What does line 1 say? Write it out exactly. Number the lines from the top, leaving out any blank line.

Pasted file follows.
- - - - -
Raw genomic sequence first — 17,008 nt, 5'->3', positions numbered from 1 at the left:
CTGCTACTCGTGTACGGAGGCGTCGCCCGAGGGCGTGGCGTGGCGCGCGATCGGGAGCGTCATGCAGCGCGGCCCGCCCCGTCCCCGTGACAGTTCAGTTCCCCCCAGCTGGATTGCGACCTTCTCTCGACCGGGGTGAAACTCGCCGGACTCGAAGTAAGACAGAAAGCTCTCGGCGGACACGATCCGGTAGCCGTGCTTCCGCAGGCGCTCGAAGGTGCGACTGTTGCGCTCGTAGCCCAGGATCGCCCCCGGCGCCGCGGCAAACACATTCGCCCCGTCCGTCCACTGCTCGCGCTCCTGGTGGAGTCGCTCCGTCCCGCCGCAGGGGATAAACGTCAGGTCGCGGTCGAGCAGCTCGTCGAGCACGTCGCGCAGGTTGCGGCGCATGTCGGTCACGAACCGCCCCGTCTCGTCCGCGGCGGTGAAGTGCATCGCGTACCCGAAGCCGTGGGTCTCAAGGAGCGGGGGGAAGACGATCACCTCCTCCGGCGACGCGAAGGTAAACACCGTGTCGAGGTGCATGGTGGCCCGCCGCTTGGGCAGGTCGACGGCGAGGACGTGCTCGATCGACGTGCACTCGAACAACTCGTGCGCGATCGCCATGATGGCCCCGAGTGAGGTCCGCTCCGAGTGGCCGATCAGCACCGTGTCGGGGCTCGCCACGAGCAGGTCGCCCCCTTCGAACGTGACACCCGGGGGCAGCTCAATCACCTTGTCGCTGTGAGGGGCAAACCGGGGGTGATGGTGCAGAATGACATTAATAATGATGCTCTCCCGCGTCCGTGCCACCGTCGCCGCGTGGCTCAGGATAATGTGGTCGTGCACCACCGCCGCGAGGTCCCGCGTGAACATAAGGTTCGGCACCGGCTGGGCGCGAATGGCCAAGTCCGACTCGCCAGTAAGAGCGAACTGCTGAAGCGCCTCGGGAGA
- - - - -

Raw genomic sequence first — 17,008 nt, 5'->3', positions numbered from 1 at the left: